We’re now ready to prove one of the snake equations. We start by building the snake composite, using “New Cup” for the cup, and the invertible structure of F for the cap:

Now have to prove that this equals the identity. Since equality is implemented by rewriting, we must construct a 3-diagram whose source is this snake composite, and whose target is the identity on F. To start, we click the ‘Identity’ button to convert our diagram into an identity 3-diagram. The only apparent effect this has is to add a number scroller to the ‘Slice’ area of the controls in the top-right. At the moment we can set this to ‘0’ and ‘1’, representing the source and target of our identity 3-diagram respectively. We set it to ‘1’, because we want to compose things to the target.

We now build up our proof. First, we click on the pink vertex that represents “New Cup”. This will attach our 3-cell “New Cup Definition”, replacing “New Cup” with our hockey-stick picture. By clicking-and-dragging on the diagram, we obtain the following sequence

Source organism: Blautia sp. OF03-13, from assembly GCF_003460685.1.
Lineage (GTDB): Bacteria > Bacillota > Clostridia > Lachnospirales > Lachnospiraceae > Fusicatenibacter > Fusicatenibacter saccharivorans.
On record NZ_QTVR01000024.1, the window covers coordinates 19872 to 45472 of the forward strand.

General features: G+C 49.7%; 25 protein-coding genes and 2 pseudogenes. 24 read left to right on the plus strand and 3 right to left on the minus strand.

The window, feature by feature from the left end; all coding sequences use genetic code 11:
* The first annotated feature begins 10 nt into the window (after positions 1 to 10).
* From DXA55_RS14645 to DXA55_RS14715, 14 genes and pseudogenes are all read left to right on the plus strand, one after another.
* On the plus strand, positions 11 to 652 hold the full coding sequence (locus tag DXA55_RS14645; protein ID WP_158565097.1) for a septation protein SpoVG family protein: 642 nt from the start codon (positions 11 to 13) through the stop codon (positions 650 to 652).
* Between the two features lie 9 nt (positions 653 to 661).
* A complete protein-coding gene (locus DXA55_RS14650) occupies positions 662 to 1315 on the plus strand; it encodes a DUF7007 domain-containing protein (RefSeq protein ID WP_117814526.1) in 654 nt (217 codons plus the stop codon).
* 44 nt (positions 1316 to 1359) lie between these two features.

of pictures:

           

             
 

Pictures 3 to 10 were created by attaching interchangers, and pictures 11 to 15 were created by attaching higher structure generated by the invertibility of F. In all cases, this structure was attached just by clicking-and-dragging on the appropriate vertices of the diagram. We’ve turned the snake into the identity, so we’ve finished our proof, which required 14 3-cells. By using the ‘Slice’ control in the top-right, we can navigate through the 15 slices that make up our proof, and review what we just did. Even better, turning the ‘Project’ control to the value ‘1’ tells Globular to project out the lowest dimension. This means that our entire 3-diagram proof can be viewed as a single 2-dimensional diagram, as follows:

This is just like the Morse singularity graphics used by topologists to study the structure of higher-dimensional manifolds. In this picture, the vertices are 3-cells, the lines are 2-cells, and the regions are 1-cells (in fact, every region is the 1-cell F.) By moving your mouse pointer over the different parts of the diagram, you can see what the different components are. Interchangers are represented in this projection by braidings.